As you know it was in 2011 that Brenda's mother became ill. As I shared before, taking care of Brenda's father, had taken its toll. She was losing weight, as stress was a big factor. There is more than meets the eye, when you are the sole caregiver of someone. She fought hard not to have to put Brenda's father in a nursing home, as she said it would be like divorcing him. She took her vows seriously and took excellent care of him. I never met him, but I did meet Brenda's mother and know, what great care she took of her, while she was recovering from her 2nd carpal tunnel surgery.

It was during this time that Brenda's mother got worse and had to be put in a nursing home. Brenda also experienced another death in her family, that being her brother-in-law, who took his life. We don't always understand these things. This was the month before Brenda's mother passed away. That was truly a sad year.

Then the next year another brother-in-law, suddenly passed away from an apparent heart attack. He had been helping Brenda out with some details after her mother's passing and even with her taxes. The last conversation that they had he said, "Say hello to Trevor." I met him briefly, but he sure seemed like a nice fella.

Since then there have been three more deaths, another brother-in-law. Sadly, we do not have the details of his passing, but Brenda has a great memory of their last meeting together. It ended in a hug.

The last two were a great nephew who was stillborn and a great niece, who fought hard, but sadly lost her battle at the age of two.

So Brenda knows grief, make no mistake about it. We thought it was time to bring some of this out, as we are hoping it may help some of our readers.

With Brenda joining the Grief Diaries Village last year, and being able to write about some of her feelings in regard to her mother's passing, has been a great comfort for her. She was a contributor to one of the books in the anthology series; Grief Diaries: How to Help the Newly Bereaved. It's a book for those who want to know, how to be a source of comfort, for those they come in contact with, who are newly bereaved. Brenda is also working on another book in the same anthology series, again with helping the newly bereaved.

Brenda has also experienced, several losses of friends, who could not accept her new normal. I will say if it bothers you, then you are the one with the problem, not Brenda. Brenda had a friend tell her that once, who was in a wheelchair. Her friend had accepted it, so why should it have bothered anyone else? That was a real eye opener for Brenda.

Brenda's health has caused a lot of changes for her. She cannot do everything that she used to be able to do. Her philosophy is, "Focus on what you can do; not what you can't."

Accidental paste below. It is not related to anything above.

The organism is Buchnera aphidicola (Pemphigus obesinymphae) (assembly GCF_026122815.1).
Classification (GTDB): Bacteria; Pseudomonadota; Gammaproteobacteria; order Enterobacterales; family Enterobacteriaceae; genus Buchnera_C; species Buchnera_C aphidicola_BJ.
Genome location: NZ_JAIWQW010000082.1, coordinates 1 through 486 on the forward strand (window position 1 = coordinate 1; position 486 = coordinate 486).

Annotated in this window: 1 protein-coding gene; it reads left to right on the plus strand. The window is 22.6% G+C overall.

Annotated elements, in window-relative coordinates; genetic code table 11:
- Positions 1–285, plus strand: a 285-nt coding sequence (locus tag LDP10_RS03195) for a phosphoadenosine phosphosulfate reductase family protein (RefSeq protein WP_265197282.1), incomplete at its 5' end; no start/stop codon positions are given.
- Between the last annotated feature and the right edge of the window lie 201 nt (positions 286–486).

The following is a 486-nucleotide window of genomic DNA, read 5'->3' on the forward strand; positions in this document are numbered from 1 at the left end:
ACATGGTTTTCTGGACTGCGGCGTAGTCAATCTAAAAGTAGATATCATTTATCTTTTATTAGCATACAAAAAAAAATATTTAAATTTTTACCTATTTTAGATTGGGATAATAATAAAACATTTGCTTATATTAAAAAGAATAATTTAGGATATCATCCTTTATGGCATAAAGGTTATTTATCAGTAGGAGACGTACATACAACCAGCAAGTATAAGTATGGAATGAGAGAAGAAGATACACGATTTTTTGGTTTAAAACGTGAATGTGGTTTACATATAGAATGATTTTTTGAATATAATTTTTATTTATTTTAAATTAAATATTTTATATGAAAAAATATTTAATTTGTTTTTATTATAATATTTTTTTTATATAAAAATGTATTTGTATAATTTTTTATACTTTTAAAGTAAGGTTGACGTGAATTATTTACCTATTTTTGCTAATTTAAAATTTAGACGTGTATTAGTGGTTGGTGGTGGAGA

Grief has no timetable. There are days when it comes in waves and Brenda weeps.

This is normal. You never get over it! You just continue to move forward, even if it is slow.

All that person wants or needs, is for YOU to be there, that's it! You don't have to say a word.

My golden heart aches for all of these losses, but I am there, when she needs me.

~Trevor~

Saturday, October 22, 2016

A Tale of Agony

Hello my fellow readers, it's Trevor sharing another tale. This week has not been an easy one for Brenda.

She experienced one of the worst attacks in her living with RA. As our readers know, Brenda has been living with rheumatoid arthritis (RA) for over twenty-five years. This disease is full of surprises and most of them are not pleasant, hence this tale.

Rheumatoid Arthritis is an autoimmune or inflammatory disease. Brenda has a form of both. Autoimmune, simply means that the body attacks itself and there is really nothing to fight back with. Brenda prefers to use the word attack over flare, as she is in a battle every day.

Brenda woke up Monday morning not feeling that great, as her left upper leg was starting to hurt. She figured by the time she walked to work, it would be much better. She climbs the stairs whenever she can, to keep those muscles lubricated. She finds that drinking lots of water helps with this as well. Her barometer head was terrible this week as well. I told you, this was not a good week for her.

Anyway on to our tale. The pain became more intense as the day went on and now her nausea was setting in. Every time she would get up from her chair or would go back to sitting down, was becoming pure agony.  By the end of the day, she told one of her coworkers that if she was not feeling better in the morning, she would not be coming in.

As the night went on, her pain intensified. She told me it was like a wishbone, where someone was trying to pull at her left leg. Now when I hear *Wishbone*... I think of that cute little dog that would travel to all those places, wearing all kinds of costumes. Obviously, this was not that kind. I love my dog shows. BOL

Her first PCP told her that she had the moving kind of RA. This is true, because at one time or another, it has attacked almost every part of her body. It usually only attacks one side at a time, which she was very grateful for, in this instance.